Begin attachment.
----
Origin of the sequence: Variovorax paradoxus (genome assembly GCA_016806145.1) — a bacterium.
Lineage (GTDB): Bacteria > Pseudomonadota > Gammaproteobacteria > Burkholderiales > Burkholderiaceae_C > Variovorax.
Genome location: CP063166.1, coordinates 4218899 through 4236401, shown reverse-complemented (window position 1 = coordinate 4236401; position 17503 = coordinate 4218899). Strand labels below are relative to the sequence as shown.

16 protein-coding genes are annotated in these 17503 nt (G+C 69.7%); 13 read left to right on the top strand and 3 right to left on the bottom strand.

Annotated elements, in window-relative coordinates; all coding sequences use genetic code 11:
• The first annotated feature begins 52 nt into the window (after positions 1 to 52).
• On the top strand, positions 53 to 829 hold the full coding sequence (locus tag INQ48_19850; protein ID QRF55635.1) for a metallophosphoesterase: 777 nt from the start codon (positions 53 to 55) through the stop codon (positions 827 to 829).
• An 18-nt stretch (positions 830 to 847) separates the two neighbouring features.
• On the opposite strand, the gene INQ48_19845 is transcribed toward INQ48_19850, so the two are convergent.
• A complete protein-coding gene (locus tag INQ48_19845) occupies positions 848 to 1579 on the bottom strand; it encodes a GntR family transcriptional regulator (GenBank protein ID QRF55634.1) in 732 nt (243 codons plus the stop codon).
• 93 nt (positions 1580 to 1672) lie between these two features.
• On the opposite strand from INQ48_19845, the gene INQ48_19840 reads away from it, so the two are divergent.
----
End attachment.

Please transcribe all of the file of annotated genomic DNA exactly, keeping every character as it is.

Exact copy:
Origin of the sequence: Variovorax paradoxus (genome assembly GCA_016806145.1) — a bacterium.
Lineage (GTDB): Bacteria > Pseudomonadota > Gammaproteobacteria > Burkholderiales > Burkholderiaceae_C > Variovorax.
Genome location: CP063166.1, coordinates 4218899 through 4236401, shown reverse-complemented (window position 1 = coordinate 4236401; position 17503 = coordinate 4218899). Strand labels below are relative to the sequence as shown.

16 protein-coding genes are annotated in these 17503 nt (G+C 69.7%); 13 read left to right on the top strand and 3 right to left on the bottom strand.

Annotated elements, in window-relative coordinates; all coding sequences use genetic code 11:
• The first annotated feature begins 52 nt into the window (after positions 1 to 52).
• On the top strand, positions 53 to 829 hold the full coding sequence (locus tag INQ48_19850; protein ID QRF55635.1) for a metallophosphoesterase: 777 nt from the start codon (positions 53 to 55) through the stop codon (positions 827 to 829).
• An 18-nt stretch (positions 830 to 847) separates the two neighbouring features.
• On the opposite strand, the gene INQ48_19845 is transcribed toward INQ48_19850, so the two are convergent.
• A complete protein-coding gene (locus tag INQ48_19845) occupies positions 848 to 1579 on the bottom strand; it encodes a GntR family transcriptional regulator (GenBank protein ID QRF55634.1) in 732 nt (243 codons plus the stop codon).
• 93 nt (positions 1580 to 1672) lie between these two features.
• On the opposite strand from INQ48_19845, the gene INQ48_19840 reads away from it, so the two are divergent.